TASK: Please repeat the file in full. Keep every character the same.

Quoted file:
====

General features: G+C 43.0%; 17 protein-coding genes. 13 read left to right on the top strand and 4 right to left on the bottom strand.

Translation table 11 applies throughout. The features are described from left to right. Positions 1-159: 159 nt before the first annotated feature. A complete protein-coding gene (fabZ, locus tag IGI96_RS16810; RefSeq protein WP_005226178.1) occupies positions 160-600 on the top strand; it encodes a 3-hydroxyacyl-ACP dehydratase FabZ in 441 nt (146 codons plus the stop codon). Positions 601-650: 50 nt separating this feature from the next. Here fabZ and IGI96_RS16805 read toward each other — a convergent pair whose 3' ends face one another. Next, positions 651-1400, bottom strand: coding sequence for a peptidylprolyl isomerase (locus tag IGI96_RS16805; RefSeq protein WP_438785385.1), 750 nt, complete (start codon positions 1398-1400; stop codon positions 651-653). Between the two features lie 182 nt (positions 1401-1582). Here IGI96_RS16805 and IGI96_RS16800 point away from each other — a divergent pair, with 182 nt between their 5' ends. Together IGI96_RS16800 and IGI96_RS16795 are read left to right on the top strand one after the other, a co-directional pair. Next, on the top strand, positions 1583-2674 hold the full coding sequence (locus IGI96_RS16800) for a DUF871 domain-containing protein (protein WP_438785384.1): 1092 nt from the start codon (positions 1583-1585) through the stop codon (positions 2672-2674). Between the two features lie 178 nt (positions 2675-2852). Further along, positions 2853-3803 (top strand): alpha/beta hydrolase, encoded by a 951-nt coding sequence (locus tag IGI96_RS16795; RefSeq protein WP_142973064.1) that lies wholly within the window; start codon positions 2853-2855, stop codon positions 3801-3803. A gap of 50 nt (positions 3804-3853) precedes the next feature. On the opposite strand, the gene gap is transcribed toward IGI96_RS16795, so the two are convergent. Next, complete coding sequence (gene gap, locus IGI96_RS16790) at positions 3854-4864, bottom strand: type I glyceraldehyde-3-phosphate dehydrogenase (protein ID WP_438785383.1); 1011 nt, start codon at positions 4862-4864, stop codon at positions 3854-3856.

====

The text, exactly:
General features: G+C 43.0%; 17 protein-coding genes. 13 read left to right on the top strand and 4 right to left on the bottom strand.

Translation table 11 applies throughout. The features are described from left to right. Positions 1-159: 159 nt before the first annotated feature. A complete protein-coding gene (fabZ, locus tag IGI96_RS16810; RefSeq protein WP_005226178.1) occupies positions 160-600 on the top strand; it encodes a 3-hydroxyacyl-ACP dehydratase FabZ in 441 nt (146 codons plus the stop codon). Positions 601-650: 50 nt separating this feature from the next. Here fabZ and IGI96_RS16805 read toward each other — a convergent pair whose 3' ends face one another. Next, positions 651-1400, bottom strand: coding sequence for a peptidylprolyl isomerase (locus tag IGI96_RS16805; RefSeq protein WP_438785385.1), 750 nt, complete (start codon positions 1398-1400; stop codon positions 651-653). Between the two features lie 182 nt (positions 1401-1582). Here IGI96_RS16805 and IGI96_RS16800 point away from each other — a divergent pair, with 182 nt between their 5' ends. Together IGI96_RS16800 and IGI96_RS16795 are read left to right on the top strand one after the other, a co-directional pair. Next, on the top strand, positions 1583-2674 hold the full coding sequence (locus IGI96_RS16800) for a DUF871 domain-containing protein (protein WP_438785384.1): 1092 nt from the start codon (positions 1583-1585) through the stop codon (positions 2672-2674). Between the two features lie 178 nt (positions 2675-2852). Further along, positions 2853-3803 (top strand): alpha/beta hydrolase, encoded by a 951-nt coding sequence (locus tag IGI96_RS16795; RefSeq protein WP_142973064.1) that lies wholly within the window; start codon positions 2853-2855, stop codon positions 3801-3803. A gap of 50 nt (positions 3804-3853) precedes the next feature. On the opposite strand, the gene gap is transcribed toward IGI96_RS16795, so the two are convergent. Next, complete coding sequence (gene gap, locus IGI96_RS16790) at positions 3854-4864, bottom strand: type I glyceraldehyde-3-phosphate dehydrogenase (protein ID WP_438785383.1); 1011 nt, start codon at positions 4862-4864, stop codon at positions 3854-3856.